26 USC 6039G for Loss of US Citizenship

26 USC 6039G for Loss of US Citizenship

26 USC 6039G for Loss of US Citizenship

Internal Revenue Code section 6039G refers specifically to information required by individuals who are losing United States Citizenship — which is typically done by renouncing US Citizenship at a foreign consulate/embassy. The requirements for US citizens to renounce their US citizenship is much more complicated (from an expatriation standpoint) than for a Long-Term Lawful Permanent Resident who maintains permanent residency status for eight of the last 15 years — and did not claim foreign residence during any of those years by making a Form 8833 treaty election. For permanent residents, they can typically relinquish their US person status by filing USCIS Form I-407 instead of having to go through the lengthy Department of State forms 4079 through 4083. Let’s go through the specific code section (6039G) and briefly summarize the requirements:

26 USC 6039G

      • (a) In general

        • Notwithstanding any other provision of law, any individual to whom section 877(b) or 877A applies for any taxable year shall provide a statement for such taxable year which includes the information described in subsection (b).

      • (b) Information to be provided Information required under subsection (a) shall include—

        • (1) the taxpayer’s TIN,

        • (2) the mailing address of such individual’s principal foreign residence,

        • (3) the foreign country in which such individual is residing,

        • (4 )the foreign country of which such individual is a citizen,

        • (5) information detailing the income, assets, and liabilities of such individual,

        • (6 )the number of days during any portion of which that the individual was physically present in the United States during the taxable year, and

        • (7) such other information as the Secretary may prescribe.

        •  (c) Penalty


      • (1) an individual is required to file a statement under subsection (a) for any taxable year, and

      • (2) fails to file such a statement with the Secretary on or before the date such statement is required to be filed or fails to include all the information required to be shown on the statement or includes incorrect information, such individual shall pay a penalty of $10,000 unless it is shown that such failure is due to reasonable cause and not to willful neglect.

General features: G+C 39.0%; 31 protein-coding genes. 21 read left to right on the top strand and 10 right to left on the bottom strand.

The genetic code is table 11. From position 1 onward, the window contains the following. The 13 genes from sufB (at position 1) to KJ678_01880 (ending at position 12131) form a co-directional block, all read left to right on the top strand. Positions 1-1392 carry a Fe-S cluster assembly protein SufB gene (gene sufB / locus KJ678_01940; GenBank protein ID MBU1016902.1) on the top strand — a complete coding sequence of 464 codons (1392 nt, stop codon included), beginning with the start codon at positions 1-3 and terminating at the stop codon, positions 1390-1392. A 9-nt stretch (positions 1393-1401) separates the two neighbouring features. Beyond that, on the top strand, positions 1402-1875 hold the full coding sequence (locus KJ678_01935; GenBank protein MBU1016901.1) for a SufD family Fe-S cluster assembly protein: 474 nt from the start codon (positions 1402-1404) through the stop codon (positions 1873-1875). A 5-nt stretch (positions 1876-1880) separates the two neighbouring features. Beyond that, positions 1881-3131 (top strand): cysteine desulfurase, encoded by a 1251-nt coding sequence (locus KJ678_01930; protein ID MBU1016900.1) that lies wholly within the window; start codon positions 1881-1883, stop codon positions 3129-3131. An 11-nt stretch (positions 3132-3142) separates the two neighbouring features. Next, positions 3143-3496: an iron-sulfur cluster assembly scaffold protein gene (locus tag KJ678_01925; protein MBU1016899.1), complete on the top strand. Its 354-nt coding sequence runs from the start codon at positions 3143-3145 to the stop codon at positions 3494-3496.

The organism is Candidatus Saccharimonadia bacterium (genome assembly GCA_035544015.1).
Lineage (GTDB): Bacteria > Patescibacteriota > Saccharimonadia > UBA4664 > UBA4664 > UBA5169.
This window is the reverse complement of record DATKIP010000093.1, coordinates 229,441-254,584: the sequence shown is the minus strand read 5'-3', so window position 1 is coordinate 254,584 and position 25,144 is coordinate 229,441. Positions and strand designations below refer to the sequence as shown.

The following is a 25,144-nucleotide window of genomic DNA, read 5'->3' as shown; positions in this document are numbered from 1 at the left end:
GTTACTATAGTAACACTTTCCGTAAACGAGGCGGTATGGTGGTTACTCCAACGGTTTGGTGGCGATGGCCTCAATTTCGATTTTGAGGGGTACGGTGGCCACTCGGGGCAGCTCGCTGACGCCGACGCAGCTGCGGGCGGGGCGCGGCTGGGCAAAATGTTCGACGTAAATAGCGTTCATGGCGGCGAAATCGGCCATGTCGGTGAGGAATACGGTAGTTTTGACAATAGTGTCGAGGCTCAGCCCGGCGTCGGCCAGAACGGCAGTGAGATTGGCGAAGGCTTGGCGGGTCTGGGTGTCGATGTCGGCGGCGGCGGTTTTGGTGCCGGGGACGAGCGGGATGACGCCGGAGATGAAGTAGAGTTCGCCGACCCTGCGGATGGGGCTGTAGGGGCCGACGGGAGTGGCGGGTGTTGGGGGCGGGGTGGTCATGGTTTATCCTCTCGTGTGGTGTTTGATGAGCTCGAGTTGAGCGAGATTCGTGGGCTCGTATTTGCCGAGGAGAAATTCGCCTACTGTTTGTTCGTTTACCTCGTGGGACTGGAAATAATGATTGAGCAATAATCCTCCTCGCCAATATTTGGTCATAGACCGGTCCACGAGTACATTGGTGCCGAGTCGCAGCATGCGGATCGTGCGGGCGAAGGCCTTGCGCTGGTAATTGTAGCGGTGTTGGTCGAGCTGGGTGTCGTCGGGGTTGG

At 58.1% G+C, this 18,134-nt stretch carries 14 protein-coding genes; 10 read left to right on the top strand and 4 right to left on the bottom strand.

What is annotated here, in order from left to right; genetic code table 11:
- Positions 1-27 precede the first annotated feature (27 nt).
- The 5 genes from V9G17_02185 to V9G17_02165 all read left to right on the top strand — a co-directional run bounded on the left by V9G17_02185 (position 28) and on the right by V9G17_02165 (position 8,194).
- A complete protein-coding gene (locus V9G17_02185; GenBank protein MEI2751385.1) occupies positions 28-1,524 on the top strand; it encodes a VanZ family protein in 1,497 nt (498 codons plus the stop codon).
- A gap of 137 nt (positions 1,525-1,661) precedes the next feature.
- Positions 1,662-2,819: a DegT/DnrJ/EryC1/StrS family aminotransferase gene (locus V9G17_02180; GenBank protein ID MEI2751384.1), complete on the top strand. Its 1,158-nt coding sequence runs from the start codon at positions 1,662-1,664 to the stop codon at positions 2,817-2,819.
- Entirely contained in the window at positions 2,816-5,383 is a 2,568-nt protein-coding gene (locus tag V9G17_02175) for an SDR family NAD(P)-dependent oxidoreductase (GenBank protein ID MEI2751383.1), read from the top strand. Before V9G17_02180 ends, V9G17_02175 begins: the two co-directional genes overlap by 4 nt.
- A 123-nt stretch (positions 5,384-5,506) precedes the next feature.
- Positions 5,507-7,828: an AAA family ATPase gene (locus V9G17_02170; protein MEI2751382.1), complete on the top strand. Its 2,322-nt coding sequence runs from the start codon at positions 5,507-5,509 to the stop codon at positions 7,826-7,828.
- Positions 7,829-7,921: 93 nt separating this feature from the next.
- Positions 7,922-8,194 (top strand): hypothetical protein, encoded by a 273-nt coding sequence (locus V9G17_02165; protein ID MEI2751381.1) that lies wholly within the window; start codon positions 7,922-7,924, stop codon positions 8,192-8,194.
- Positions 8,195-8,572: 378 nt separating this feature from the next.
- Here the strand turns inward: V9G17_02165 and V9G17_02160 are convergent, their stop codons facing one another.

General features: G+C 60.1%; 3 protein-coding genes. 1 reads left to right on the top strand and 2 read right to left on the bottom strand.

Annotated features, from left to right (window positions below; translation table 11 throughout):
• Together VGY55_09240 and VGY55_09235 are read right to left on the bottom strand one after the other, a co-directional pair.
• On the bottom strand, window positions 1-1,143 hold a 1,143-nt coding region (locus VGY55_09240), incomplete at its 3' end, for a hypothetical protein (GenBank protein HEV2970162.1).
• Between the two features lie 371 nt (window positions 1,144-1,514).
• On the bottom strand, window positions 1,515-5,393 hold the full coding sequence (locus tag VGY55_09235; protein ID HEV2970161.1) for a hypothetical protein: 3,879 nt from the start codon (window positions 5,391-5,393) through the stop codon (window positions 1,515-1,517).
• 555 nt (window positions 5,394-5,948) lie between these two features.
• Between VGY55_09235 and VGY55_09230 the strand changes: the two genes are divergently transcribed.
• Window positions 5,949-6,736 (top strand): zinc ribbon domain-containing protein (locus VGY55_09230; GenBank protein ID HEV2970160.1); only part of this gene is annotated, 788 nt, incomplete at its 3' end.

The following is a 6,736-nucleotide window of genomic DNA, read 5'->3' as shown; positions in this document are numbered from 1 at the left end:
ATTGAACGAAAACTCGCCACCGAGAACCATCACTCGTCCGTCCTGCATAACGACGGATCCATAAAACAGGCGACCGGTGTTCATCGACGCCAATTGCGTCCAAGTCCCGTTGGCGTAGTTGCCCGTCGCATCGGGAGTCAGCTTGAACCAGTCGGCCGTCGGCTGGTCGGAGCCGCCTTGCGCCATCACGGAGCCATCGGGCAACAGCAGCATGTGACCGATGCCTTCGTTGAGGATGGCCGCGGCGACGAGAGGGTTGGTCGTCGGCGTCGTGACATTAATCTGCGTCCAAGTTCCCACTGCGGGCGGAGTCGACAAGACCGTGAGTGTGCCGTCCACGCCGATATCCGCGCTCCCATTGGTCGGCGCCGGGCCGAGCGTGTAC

(d) Information to be provided to Secretary

Notwithstanding any other provision of law—

      • (1) any Federal agency or court which collects (or is required to collect) the statement under subsection (a) shall provide to the Secretary—

        • (A) a copy of any such statement, and

        • (B) the name (and any other identifying information) of any individual refusing to comply with the provisions of subsection (a),

      • (2) the Secretary of State shall provide to the Secretary a copy of each certificate as to the loss of American nationality under section 358 of the Immigration and Nationality Act which is approved by the Secretary of State, and

      • (3) the Federal agency primarily responsible for administering the immigration laws shall provide to the Secretary the name of each lawful permanent resident of the United States (within the meaning of section 7701(b)(6)) whose status as such has been revoked or has been administratively or judicially determined to have been abandoned. Notwithstanding any other provision of law, not later than 30 days after the close of each calendar quarter, the Secretary shall publish in the Federal Register the name of each individual losing United States citizenship (within the meaning of section 877(a) or 877A) with respect to whom the Secretary receives information under the preceding sentence during such quarter.

Form 8854 and IRC 6039G

In order to comply with the international reporting requirements of Internal Revenue Code section 6039G, the IRS developed international reporting Form 8854 — which is filed by US Citizens and Long-Term Lawful Permanent Residents who give up their US status. Form 8854 is relatively detailed — especially in situations in which the US Taxpayer qualifies as a covered expatriate — because in that case, the taxpayer then has to calculate the potential exit tax based on their various assets; domestic & foreign deferred compensation and specified tax-deferred accounts.

The code section refers to two (2) other important expatriation code sections 877 and 877A:

      • IRC 877: Expatriation to Avoid Tax

      • IRC 877A: Tax Responsibilities of Expatriation

If the taxpayer does not properly file Form 8854, they may become subject to penalties of $10,000  — although these 6039G penalties may be avoided or abated (removed) if the taxpayer can show that any noncompliance was due to reasonable cause and not willful neglect.

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